With the Supreme Court upholding the executive's right to decide how to go about allotting natural resources, the United Progressive Alliance government's policy legacy has got a boost.
Although the apex court's opinion on the Presidential reference comes at a time when the floppy bidding route for coal blocks is being criticised, it will not come in the way of allocation of natural resources through auctioning.
Auctioning of the telecom spectrum is not just a way of distributing licences, but a good source of income for the exchequer.
Besides, with the rules for auctioning of coal blocks having been notified, the resource will no longer come free for captive use.
The amended Mines and Mineral (Development and Regulation) Act, 1957, will make bidding applicable for other natural resources as well.
The apex court's opinion should be seen in the light of the public trust doctrine, which has often been invoked in environment cases, but was extended to natural resources in 2010 when it delivered a verdict in the Reliance Industries Ltd versus Reliance Natural Resources Ltd case.
The doctrine based on common law principles lays down that certain resources such as air, sea, waters and forests have such a great importance to the people as a whole that it would be unfair to make them a subject of private ownership.
"Said resources being a gift of nature (they) should be made freely available to everyone irrespective of the status in life.
The doctrine enjoins upon the government to protect the resources for the enjoyment of the general public rather than to permit them --Â use for private ownership or commercial purposes," the Supreme Court verdict had said while citing the MC Mehta versus Kamal Nath verdict of 1997.
The court sees profit maximisation as untenable under the Right to Equality granted under the Constitution. "Any process of allocation has to stand the test of right to equality.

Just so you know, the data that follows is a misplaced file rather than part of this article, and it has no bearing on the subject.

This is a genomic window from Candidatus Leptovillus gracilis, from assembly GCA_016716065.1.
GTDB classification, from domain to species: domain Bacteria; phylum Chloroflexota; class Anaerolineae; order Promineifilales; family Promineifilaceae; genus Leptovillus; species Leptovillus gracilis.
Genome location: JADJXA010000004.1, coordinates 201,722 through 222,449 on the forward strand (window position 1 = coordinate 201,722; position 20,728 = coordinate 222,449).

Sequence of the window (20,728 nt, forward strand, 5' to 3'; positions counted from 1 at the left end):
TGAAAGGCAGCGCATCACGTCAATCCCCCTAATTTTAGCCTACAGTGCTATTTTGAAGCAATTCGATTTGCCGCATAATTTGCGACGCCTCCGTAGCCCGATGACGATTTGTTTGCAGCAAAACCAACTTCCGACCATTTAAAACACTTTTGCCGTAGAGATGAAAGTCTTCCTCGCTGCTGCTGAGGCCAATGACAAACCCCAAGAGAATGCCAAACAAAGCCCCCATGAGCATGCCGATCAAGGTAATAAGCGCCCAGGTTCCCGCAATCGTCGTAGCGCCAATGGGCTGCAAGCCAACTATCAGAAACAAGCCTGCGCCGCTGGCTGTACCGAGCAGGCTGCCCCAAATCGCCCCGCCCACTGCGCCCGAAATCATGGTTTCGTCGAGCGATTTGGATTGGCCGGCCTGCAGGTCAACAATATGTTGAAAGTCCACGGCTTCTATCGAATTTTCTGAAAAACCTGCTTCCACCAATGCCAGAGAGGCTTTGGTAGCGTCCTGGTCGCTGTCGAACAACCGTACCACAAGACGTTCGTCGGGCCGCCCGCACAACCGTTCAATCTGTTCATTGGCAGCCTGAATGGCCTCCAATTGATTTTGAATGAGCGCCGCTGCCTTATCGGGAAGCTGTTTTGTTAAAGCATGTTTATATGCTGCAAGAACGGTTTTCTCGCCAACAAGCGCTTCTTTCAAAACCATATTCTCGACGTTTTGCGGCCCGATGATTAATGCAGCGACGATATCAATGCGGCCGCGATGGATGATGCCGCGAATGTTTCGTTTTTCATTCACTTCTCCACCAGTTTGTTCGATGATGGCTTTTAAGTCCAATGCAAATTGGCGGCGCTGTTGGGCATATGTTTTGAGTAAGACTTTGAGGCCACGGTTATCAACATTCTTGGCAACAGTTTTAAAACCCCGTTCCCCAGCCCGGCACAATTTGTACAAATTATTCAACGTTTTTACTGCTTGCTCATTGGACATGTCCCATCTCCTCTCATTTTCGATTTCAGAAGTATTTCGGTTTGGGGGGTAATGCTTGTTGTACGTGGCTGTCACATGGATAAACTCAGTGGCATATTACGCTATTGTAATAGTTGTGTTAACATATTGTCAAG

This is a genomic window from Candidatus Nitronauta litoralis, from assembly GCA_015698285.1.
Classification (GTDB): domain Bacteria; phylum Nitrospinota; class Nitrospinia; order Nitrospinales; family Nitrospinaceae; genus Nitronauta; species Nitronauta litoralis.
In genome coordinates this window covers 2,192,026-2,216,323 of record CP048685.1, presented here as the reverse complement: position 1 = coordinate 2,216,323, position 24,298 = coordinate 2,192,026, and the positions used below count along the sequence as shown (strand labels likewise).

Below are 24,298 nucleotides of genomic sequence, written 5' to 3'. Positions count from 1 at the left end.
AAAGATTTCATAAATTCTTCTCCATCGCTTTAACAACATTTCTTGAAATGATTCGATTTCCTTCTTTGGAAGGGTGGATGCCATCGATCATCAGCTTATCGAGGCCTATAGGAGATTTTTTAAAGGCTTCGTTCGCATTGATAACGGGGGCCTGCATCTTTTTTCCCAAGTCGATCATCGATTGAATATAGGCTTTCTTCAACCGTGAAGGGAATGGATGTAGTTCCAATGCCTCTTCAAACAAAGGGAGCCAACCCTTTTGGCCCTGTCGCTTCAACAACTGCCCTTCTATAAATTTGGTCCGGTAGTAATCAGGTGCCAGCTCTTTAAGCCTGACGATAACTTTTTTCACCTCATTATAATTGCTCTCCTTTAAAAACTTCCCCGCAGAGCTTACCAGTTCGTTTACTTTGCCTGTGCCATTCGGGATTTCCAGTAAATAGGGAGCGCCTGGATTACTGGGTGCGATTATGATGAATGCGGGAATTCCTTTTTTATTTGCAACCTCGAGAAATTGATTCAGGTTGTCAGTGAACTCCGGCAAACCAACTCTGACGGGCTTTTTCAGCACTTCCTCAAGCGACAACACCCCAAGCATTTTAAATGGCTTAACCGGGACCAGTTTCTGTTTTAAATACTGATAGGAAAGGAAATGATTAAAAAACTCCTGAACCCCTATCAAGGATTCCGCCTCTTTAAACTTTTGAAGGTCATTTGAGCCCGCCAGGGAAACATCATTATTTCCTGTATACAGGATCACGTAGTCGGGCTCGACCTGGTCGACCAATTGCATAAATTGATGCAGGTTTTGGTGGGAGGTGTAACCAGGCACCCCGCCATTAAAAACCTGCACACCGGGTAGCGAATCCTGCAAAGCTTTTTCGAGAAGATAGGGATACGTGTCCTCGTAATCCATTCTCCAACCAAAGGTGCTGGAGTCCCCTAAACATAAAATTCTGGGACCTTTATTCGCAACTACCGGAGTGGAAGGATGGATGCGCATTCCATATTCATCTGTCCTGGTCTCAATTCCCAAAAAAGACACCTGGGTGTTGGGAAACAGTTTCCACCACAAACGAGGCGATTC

"There was an element of discretion in the case of 2G spectrum allocation that allowed a few companies to get benefit of a particular date and time," said Gokul Chaudhuri, partner, BMR Advisors.
Although the government has been taking the plea that auctioning of natural resources will push up price of end-use price, transparency comes only from a bidding process.
"While no one can quarrel with the court's logic that policy making is the domain of the executive, there are serious worries about the executive treating this as a carte blanche.
"In the 2G and coal scams, the matter in controversy is more of abuse of process than the choice of process itself.
"Similarly, the CAG assessment was essentially aimed at highlighting the abuse of the process in the two cases, but through the arguable method of auction," said Ramesh Vaidyanathan, partner, Advaya Legal.
Auctioning has its own pitfall of pushing up costs.
"It is an option when the outputs have a large commercial market or are exported. For public goods or where we wish to attract investment and create productive capacity, there are better routes than auctions," said Kameswara Rao, energy and mining practice leader, PricewaterhouseCoopers.